Short on fuel, but good at astrophysics? It is possible to tour the solar system on less than 30 Altairian dollars a day by using the Interplanetary Transport Network (ITN).
The ITN is based on gravity assist manoeuvres and low energy transfer orbits around and between Lagrange points. Using the ITN, it is theoretically possible to tour the solar system with an exceedingly economic use of fuel as long as you have an abundance of patience and don’t mind taking an often circuitous route to your destination.
If you imagine the whole solar system as a rubber sheet which is warped by gravity wells, then the planets are really just small depressions of different depths pressed into the sides the Sun’s overarching gravity well.
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What’s important to this story is that the edges of those small depressions are nearly flat with respect to the otherwise steep slopes created by the Sun and the planets. It takes a lot less energy to move around on these flat edges, than it does trying to climb straight up the steep slopes.
The flat edge that is present around the Earth’s gravity well is land marked by Lagrange point 1 (or L1) lying directly between the Sun and the Earth – and Lagrange point 2 (L2) on the opposite side of the Earth directly away from the Sun.
It’s possible for a spacecraft to orbit a Lagrange point and be carried around the Sun with very little expenditure of energy. It’s because you are essentially riding the bow wave of the Earth as it orbits the Sun – so you are carried the Sun at the same orbital speed as the Earth (30 kilometres a second) without having to burn a lot of fuel in the process.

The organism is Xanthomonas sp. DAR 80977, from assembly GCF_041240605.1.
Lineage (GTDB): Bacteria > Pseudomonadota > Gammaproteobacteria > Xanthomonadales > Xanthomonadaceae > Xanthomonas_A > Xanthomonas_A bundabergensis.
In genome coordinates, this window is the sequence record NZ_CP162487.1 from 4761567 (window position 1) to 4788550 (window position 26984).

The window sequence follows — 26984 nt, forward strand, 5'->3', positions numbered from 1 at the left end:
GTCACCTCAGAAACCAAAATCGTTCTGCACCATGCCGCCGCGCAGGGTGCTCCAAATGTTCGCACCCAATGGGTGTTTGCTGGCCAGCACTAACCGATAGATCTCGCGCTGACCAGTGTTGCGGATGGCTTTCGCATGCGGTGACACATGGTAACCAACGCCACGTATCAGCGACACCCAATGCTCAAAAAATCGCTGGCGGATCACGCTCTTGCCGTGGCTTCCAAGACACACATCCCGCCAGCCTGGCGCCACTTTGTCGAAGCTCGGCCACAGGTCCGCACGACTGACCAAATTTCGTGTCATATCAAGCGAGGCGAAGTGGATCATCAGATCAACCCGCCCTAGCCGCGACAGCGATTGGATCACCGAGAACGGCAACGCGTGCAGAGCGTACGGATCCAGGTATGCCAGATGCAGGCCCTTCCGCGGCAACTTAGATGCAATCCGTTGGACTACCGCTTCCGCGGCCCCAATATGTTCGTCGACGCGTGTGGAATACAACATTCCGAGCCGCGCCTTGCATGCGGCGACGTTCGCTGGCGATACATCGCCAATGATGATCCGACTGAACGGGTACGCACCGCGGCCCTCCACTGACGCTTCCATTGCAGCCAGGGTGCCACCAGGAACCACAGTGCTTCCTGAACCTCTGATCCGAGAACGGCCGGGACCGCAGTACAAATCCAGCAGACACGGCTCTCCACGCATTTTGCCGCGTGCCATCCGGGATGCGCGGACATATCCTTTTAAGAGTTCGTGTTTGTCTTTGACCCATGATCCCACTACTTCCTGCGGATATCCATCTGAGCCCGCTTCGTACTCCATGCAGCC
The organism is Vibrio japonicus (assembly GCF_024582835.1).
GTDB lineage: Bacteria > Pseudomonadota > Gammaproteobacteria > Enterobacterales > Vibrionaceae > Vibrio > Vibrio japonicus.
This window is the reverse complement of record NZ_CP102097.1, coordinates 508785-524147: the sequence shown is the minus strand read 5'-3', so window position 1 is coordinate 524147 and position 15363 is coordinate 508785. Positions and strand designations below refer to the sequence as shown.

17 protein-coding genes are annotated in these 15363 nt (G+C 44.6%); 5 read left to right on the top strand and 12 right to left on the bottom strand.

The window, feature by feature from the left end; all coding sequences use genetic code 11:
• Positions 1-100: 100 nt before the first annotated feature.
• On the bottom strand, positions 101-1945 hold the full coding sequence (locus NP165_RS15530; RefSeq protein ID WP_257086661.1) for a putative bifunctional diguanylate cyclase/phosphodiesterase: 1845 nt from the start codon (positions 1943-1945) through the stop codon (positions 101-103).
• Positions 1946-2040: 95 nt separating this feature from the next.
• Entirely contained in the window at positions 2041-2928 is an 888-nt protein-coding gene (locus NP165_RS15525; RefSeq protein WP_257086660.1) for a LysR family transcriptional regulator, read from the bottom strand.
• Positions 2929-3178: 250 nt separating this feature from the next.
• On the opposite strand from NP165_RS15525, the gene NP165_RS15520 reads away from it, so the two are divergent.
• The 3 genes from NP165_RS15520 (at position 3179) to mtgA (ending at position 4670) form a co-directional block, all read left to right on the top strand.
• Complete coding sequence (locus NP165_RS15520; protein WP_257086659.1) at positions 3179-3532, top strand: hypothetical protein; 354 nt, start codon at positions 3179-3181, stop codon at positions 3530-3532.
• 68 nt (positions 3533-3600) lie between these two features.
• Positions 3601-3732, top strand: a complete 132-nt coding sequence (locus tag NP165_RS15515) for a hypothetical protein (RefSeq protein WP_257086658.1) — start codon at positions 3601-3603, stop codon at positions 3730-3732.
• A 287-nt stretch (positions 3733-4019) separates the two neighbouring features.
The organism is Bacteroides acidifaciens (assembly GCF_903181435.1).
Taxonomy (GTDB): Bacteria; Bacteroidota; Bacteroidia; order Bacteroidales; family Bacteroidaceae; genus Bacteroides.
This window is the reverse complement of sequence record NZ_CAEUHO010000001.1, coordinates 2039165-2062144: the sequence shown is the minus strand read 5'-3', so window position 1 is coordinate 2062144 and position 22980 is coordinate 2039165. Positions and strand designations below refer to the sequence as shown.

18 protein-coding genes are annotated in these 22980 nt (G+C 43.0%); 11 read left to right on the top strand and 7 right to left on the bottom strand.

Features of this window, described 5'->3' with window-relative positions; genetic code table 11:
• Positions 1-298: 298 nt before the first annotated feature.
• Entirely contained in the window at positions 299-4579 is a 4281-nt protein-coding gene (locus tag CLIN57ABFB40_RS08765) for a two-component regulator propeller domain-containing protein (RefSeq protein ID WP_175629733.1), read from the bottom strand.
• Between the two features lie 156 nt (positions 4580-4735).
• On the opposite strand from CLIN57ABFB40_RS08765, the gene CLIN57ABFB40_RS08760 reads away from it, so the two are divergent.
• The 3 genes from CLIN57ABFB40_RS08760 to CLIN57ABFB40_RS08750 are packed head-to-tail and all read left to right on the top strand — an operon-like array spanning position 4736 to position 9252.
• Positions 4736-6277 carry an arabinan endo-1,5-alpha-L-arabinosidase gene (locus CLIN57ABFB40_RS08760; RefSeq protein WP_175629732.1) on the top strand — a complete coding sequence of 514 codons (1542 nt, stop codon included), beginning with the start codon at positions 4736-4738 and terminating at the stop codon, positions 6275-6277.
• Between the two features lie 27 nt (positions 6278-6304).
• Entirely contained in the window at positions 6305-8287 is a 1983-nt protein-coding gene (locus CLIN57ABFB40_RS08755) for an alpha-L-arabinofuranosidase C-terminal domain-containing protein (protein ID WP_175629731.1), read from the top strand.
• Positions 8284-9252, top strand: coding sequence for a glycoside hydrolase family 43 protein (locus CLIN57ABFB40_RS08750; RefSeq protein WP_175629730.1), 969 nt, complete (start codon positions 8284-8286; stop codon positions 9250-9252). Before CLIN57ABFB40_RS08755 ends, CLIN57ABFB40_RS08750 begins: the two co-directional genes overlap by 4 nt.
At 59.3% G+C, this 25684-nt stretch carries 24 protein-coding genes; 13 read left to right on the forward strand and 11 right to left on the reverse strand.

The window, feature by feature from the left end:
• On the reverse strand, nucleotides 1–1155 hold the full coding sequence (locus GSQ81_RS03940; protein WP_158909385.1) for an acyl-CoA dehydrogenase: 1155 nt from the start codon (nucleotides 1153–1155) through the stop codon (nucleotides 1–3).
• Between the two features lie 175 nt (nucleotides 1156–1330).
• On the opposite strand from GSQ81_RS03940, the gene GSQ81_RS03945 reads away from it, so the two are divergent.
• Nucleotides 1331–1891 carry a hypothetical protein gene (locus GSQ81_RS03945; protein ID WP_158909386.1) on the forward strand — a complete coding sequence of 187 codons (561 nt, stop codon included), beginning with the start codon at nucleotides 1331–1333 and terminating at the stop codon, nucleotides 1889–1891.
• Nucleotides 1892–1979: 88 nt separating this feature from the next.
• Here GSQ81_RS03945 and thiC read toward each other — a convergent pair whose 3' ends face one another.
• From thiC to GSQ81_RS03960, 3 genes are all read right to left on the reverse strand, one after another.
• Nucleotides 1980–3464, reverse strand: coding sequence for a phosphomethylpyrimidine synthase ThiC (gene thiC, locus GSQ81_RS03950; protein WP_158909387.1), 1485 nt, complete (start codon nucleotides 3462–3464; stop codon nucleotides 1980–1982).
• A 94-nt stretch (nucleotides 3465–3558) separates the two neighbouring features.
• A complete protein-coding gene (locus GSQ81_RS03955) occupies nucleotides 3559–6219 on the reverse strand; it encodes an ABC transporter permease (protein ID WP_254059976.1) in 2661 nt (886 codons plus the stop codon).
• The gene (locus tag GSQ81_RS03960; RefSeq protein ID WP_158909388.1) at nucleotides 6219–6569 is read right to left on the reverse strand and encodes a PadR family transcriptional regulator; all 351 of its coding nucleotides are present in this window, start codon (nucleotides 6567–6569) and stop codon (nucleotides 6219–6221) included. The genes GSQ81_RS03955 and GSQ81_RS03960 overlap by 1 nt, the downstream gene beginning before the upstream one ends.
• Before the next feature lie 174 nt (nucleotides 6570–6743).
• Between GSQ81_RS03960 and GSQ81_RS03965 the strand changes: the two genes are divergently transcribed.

Also the Lagrange points represent junction points to enable low energy transfer between different planetary orbits. As though the solar system’s space-time curvature makes for a giant skateboard park, it’s possible to step off L1 and follow a trajectory down to Venus – or you can coast across the flat edge of Earth’s gravity well for about 3 million kilometres to L2 and then step off on a long winding path to the L1 of Mars. Here you might rest again before perhaps shuffling across to Mars’ L2 and then on to Jupiter.
Mathematical analysis of the gravitational interactions between three or four bodies (say, your spacecraft, the Earth and the Sun – and then add Mars too) – is complex and has some similarities with chaos theory. But such an analysis can identify interconnecting pathways right across the solar system, which ITN proponents refer to as ‘tubes’.
ITN principles have been adopted by a number of spacecraft missions to conserve fuel. Edward Belbruno proposed a low energy lunar transfer to get the Japanese probe Hiten into lunar orbit in 1991 despite it only having 10% of the fuel required for a traditional trans-lunar insertion trajectory. The manoeuvre was successful, although travel time to the Moon was five months instead of the traditional three days. NASA’s Genesis mission and the ESA’s SMART-1 are also considered to have used low energy ITN-like trajectories.
So impoverished hitchhikers, maybe you can still have that grand tour of planets by using the ITN – but make sure you pack a towel, it will be a very long trip.
(Recommended reading: Ross, S.D. (2006) The interplanetary transport network. American Scientist 94(3), 230–237.)